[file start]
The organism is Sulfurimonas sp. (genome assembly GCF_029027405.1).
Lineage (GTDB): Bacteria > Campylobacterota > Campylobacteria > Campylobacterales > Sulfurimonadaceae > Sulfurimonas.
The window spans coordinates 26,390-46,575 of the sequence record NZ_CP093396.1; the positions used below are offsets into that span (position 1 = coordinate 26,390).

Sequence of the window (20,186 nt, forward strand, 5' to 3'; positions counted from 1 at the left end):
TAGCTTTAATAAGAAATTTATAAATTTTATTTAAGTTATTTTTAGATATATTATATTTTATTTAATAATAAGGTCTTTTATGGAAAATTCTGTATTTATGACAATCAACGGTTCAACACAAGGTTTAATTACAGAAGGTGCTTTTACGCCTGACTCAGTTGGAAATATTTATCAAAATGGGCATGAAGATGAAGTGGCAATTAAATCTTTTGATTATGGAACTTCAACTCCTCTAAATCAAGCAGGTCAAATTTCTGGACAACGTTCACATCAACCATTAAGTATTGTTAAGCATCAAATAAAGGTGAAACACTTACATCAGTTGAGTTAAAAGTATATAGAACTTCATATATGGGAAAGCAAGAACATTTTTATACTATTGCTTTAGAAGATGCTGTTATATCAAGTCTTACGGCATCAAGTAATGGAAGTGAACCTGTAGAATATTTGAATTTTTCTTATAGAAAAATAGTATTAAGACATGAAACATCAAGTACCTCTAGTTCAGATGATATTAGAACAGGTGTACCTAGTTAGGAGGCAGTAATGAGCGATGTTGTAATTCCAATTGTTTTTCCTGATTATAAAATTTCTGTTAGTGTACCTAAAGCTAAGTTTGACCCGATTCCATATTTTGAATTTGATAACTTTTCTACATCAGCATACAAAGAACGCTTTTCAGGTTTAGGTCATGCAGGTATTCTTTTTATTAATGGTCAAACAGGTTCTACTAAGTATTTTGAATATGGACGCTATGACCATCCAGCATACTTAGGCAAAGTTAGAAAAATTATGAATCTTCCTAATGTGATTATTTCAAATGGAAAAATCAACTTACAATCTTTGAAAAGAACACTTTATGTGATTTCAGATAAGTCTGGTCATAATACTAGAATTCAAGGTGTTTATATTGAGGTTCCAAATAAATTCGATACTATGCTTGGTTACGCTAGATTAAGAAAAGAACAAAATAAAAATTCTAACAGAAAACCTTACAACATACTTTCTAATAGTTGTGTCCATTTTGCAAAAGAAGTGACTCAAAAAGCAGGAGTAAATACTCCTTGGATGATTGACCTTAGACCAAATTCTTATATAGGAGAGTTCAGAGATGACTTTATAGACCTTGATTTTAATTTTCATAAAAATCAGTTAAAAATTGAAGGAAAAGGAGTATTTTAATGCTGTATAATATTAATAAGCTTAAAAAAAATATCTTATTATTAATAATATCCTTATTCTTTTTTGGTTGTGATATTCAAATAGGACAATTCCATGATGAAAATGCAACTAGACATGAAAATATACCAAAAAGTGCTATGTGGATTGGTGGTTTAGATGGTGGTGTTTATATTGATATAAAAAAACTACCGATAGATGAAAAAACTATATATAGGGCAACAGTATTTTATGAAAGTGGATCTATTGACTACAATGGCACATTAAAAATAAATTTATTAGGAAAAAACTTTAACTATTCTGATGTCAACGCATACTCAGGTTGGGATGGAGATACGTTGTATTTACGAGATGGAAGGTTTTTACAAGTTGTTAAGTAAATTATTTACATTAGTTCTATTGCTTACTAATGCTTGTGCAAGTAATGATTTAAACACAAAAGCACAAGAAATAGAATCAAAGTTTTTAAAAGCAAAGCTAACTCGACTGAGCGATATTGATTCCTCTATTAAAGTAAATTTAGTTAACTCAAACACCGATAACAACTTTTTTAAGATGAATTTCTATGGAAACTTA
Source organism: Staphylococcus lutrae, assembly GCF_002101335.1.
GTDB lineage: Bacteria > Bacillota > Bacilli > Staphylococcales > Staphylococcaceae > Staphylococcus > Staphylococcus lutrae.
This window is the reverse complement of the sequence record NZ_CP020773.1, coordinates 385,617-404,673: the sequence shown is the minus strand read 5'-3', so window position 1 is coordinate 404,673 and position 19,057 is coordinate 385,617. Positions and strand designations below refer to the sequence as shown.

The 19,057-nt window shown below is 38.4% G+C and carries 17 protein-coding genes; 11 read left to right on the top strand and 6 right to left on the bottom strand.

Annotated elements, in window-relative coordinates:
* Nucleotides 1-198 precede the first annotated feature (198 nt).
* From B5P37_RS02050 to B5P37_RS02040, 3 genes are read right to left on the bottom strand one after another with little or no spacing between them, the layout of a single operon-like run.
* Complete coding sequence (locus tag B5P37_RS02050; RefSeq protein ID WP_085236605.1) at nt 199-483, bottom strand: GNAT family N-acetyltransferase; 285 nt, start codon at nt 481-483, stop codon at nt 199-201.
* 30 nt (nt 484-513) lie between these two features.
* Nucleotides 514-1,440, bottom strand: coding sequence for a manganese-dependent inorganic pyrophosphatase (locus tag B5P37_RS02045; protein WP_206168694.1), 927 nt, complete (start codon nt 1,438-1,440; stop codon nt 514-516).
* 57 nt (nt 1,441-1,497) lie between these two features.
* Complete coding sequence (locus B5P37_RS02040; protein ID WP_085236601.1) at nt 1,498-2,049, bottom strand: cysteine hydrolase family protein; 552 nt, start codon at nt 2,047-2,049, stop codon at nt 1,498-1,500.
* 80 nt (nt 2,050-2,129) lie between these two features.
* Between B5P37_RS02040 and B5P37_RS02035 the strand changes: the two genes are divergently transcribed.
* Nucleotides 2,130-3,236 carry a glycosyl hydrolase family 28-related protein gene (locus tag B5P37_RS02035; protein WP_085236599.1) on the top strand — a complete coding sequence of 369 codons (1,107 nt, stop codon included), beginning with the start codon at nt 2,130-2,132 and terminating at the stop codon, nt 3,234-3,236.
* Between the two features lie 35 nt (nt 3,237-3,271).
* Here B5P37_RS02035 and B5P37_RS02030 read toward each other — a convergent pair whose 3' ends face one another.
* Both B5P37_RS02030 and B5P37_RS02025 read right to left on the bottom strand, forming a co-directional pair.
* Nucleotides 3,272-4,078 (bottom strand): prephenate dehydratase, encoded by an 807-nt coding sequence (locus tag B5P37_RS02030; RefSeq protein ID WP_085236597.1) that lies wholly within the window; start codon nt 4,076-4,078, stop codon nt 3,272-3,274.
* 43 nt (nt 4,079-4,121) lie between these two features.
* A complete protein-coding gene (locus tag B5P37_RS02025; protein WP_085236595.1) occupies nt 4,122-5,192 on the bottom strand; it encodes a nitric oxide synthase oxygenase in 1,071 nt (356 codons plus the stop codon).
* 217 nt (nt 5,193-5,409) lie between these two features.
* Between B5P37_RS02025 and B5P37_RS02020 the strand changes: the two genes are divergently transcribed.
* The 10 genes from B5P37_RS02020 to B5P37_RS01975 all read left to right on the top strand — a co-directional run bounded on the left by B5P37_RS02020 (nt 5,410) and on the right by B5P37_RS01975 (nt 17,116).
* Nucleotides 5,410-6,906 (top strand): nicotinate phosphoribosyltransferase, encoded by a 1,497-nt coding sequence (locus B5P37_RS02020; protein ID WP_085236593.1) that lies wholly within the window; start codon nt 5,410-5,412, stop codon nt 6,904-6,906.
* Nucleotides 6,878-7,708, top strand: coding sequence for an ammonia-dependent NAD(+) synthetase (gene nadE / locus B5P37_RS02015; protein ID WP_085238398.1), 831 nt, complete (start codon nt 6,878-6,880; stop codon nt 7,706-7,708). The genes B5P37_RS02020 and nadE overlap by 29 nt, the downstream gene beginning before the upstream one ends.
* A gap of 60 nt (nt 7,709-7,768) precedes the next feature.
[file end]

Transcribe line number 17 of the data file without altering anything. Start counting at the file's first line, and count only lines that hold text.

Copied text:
* Complete coding sequence (locus B5P37_RS02040; protein ID WP_085236601.1) at nt 1,498-2,049, bottom strand: cysteine hydrolase family protein; 552 nt, start codon at nt 2,047-2,049, stop codon at nt 1,498-1,500.